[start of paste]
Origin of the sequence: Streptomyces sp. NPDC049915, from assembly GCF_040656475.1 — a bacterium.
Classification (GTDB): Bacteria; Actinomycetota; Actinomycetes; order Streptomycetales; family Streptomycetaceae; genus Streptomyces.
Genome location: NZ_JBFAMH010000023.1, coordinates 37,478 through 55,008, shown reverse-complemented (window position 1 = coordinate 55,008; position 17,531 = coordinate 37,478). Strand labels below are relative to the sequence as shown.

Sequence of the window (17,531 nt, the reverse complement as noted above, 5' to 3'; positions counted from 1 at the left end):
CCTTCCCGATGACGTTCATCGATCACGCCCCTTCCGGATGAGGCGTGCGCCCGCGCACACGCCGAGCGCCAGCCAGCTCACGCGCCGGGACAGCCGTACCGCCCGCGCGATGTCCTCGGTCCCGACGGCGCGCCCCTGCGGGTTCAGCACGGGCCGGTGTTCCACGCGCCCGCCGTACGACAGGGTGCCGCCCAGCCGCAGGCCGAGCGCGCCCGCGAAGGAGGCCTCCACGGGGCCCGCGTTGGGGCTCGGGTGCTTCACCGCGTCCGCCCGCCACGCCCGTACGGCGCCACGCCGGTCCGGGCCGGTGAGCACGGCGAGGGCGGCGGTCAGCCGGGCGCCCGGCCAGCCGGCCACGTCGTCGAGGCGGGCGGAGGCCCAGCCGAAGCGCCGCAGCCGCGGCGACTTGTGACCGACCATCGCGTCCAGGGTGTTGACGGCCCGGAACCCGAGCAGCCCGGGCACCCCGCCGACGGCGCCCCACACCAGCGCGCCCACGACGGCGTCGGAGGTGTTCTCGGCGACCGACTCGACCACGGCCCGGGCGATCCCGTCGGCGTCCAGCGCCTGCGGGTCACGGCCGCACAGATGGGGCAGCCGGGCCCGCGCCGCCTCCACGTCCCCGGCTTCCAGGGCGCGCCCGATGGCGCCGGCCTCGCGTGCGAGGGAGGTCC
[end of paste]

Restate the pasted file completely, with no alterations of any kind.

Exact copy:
Origin of the sequence: Streptomyces sp. NPDC049915, from assembly GCF_040656475.1 — a bacterium.
Classification (GTDB): Bacteria; Actinomycetota; Actinomycetes; order Streptomycetales; family Streptomycetaceae; genus Streptomyces.
Genome location: NZ_JBFAMH010000023.1, coordinates 37,478 through 55,008, shown reverse-complemented (window position 1 = coordinate 55,008; position 17,531 = coordinate 37,478). Strand labels below are relative to the sequence as shown.

Sequence of the window (17,531 nt, the reverse complement as noted above, 5' to 3'; positions counted from 1 at the left end):
CCTTCCCGATGACGTTCATCGATCACGCCCCTTCCGGATGAGGCGTGCGCCCGCGCACACGCCGAGCGCCAGCCAGCTCACGCGCCGGGACAGCCGTACCGCCCGCGCGATGTCCTCGGTCCCGACGGCGCGCCCCTGCGGGTTCAGCACGGGCCGGTGTTCCACGCGCCCGCCGTACGACAGGGTGCCGCCCAGCCGCAGGCCGAGCGCGCCCGCGAAGGAGGCCTCCACGGGGCCCGCGTTGGGGCTCGGGTGCTTCACCGCGTCCGCCCGCCACGCCCGTACGGCGCCACGCCGGTCCGGGCCGGTGAGCACGGCGAGGGCGGCGGTCAGCCGGGCGCCCGGCCAGCCGGCCACGTCGTCGAGGCGGGCGGAGGCCCAGCCGAAGCGCCGCAGCCGCGGCGACTTGTGACCGACCATCGCGTCCAGGGTGTTGACGGCCCGGAACCCGAGCAGCCCGGGCACCCCGCCGACGGCGCCCCACACCAGCGCGCCCACGACGGCGTCGGAGGTGTTCTCGGCGACCGACTCGACCACGGCCCGGGCGATCCCGTCGGCGTCCAGCGCCTGCGGGTCACGGCCGCACAGATGGGGCAGCCGGGCCCGCGCCGCCTCCACGTCCCCGGCTTCCAGGGCGCGCCCGATGGCGCCGGCCTCGCGTGCGAGGGAGGTCC